That has to be the way or else wounds will never heal and Labour’s spiral to political oblivion will continue. If he acts quickly and decisively over the next few weeks he has all the time he needs to lay out his policies, with united Labour vision and with it rein in Theresa May.

  2. Jacko

    58 vs 19. 55 vs 13. 48 vs 11. Gee, I wonder who’ll the next General Election….

  3. Jacko

    Labour is finished as an electoral force under Corbyn.

    Firstly, the world is moving Right, not Left. Look at the election results in 2010, 2015, Brexit, the rise of nationalist right-wing parties across Europe and Trump in the US. Labour has to overcome this shift of sentiment. And to believe you could possibly do this with a man that only 19% think would make a better PM than the incumbent -it’s delusional.

    I get the impression that the average writer on here has some romantic notion that there’s going to be a popular uprising of left-wing sentiment that’s going to sweep Corbyn into power on a socialist agenda. All the data points the other way. All you will have under Corbyn is fanatical support by a small number of statistically-insignificant voters that have a niche belief in socialism, unshared by the vast majority of the public. In other words, 27% on election day. That’s where this is leading.

  4. Roy Boffy

    So leading to yet another magnificent victory as in 1983, Robert?

  5. Kev Ball

    May must be tempted to go next year, be a wipeout for the band of brothers.

  6. Alex Wilson

    Corbyn will waltz into power in 2020.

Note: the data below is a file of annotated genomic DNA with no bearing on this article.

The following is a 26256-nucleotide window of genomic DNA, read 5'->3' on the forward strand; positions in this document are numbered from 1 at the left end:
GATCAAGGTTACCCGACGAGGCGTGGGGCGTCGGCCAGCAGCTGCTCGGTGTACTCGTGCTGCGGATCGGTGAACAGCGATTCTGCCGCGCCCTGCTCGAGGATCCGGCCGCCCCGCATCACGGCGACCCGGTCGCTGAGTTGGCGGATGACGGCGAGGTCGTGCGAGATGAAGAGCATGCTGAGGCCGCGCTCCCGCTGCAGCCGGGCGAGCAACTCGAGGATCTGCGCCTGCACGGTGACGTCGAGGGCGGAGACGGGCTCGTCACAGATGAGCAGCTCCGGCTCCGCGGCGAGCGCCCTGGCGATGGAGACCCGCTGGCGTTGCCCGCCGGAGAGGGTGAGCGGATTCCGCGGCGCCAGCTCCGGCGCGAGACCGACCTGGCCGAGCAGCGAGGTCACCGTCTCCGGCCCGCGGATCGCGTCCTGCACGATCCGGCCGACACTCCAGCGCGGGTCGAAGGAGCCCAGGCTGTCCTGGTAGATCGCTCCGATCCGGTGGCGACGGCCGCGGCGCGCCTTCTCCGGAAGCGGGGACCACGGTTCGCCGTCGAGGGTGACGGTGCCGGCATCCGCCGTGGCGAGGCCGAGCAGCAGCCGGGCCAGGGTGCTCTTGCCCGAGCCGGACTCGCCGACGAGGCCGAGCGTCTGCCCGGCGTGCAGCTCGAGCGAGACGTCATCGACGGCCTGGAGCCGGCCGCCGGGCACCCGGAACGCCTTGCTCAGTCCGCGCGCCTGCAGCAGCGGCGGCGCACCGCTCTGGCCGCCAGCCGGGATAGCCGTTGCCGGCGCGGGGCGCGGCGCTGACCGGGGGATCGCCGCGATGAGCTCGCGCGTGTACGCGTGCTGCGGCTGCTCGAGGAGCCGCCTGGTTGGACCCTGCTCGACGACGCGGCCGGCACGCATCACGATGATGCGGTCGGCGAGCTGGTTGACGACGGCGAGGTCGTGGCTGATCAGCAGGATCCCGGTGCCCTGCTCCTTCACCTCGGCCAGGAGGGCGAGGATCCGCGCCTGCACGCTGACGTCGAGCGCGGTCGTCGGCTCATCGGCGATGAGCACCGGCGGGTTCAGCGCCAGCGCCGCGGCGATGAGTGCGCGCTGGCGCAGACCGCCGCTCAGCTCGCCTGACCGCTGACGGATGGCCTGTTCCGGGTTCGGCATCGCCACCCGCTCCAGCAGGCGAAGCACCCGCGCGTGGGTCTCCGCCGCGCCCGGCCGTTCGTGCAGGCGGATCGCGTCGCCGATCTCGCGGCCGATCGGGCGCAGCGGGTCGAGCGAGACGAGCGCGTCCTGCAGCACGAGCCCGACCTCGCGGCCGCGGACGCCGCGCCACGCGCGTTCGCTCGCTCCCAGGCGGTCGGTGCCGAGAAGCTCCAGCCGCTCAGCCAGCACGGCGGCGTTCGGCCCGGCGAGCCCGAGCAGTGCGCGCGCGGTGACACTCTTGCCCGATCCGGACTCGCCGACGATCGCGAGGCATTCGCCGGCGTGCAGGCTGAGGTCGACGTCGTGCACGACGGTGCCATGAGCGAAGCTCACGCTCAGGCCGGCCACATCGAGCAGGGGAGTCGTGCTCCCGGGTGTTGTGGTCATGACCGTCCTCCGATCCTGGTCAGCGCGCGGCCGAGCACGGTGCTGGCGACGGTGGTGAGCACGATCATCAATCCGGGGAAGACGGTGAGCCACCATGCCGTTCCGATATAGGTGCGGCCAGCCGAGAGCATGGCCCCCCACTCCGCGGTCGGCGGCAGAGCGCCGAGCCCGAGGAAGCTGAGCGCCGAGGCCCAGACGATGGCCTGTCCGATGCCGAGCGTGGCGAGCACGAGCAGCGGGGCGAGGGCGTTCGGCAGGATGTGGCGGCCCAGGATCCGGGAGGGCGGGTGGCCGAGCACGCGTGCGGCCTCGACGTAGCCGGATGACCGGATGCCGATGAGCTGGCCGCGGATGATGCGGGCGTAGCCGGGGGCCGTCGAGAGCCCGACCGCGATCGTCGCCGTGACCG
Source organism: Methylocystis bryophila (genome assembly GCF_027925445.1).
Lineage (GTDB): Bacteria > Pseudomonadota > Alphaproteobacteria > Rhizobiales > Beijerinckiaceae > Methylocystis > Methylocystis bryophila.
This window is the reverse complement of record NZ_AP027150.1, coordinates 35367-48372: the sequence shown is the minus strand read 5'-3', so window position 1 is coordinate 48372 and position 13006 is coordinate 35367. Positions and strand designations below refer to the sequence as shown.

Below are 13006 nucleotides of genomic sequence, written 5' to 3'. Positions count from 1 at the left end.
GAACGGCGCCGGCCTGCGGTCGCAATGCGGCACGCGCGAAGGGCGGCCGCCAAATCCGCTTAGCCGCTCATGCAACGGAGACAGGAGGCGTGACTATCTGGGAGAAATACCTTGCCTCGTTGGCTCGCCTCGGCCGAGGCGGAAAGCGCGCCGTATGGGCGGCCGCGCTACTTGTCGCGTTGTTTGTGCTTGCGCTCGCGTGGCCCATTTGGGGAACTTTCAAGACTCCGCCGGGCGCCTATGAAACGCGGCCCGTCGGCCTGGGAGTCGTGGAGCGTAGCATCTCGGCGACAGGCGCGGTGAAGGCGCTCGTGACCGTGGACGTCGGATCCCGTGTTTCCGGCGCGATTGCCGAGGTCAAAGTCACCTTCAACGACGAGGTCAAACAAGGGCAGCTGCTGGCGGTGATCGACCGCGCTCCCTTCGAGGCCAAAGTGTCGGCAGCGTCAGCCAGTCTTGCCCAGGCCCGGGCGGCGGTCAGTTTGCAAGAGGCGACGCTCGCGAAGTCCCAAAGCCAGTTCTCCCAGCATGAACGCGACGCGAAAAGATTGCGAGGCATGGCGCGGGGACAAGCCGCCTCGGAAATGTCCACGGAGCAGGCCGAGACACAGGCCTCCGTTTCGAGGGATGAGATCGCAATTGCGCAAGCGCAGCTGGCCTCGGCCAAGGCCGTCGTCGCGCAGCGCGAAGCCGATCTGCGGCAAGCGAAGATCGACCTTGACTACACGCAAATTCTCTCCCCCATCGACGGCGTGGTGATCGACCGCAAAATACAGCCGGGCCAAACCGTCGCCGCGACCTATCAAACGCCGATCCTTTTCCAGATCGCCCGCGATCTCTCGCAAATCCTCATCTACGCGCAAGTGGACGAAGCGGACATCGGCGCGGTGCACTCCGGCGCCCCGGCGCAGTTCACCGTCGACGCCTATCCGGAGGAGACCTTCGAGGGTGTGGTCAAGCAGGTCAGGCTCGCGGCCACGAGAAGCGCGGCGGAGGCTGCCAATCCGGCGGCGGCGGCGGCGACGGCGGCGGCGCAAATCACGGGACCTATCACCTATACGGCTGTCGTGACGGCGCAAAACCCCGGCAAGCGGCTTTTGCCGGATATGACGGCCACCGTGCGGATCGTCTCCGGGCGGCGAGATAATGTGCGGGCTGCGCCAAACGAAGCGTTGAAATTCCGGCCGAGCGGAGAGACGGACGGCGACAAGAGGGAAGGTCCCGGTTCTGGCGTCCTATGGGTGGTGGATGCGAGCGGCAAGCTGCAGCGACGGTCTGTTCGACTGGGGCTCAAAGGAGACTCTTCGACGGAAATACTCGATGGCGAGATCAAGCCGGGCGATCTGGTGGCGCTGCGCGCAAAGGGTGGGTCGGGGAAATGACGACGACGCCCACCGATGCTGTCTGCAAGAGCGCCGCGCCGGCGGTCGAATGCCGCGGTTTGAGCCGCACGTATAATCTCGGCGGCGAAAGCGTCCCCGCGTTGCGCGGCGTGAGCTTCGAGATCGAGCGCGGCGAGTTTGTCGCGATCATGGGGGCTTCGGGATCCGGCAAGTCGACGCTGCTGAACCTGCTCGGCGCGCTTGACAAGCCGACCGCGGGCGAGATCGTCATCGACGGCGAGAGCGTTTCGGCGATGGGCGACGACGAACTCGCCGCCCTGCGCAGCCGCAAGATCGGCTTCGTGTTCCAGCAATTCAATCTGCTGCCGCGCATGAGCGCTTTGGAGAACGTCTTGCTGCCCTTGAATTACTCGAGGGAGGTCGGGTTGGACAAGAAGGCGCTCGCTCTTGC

7. Mairin Power

    Maybe this might explain the ‘divide’ between Labour Party supporters and the rest of the ‘British public’. If people aren’t even allowed hear Corbyn’s views accurately portrayed how are they ever expected to make an informed opinion? Until the media, including the so-called left, report accurately what he actually says, the polarisation will continue and the siren voices with very different agendas will prevail. http://www.independent.co.uk/news/uk/politics/jeremy-corbyn-media-bias-attacks-75-per-cent-three-quarters-fail-to-accurately-report-a7140681.html

  8. fake

    “All you will have under Corbyn is fanatical support by a small number of statistically-insignificant voters that have a niche belief in socialism, unshared by the vast majority of the public.”

    The labour party should become the red conservative party to win an election.

    Logically correct, begs the question though as to what is the point of the labour party if it can’t convince people to vote left and instead has to paint itself as a redder shade of conservative.

    Maybe if all those MP’s actually spent their effort promoting left values and policies rather than plotting to be in the big chair.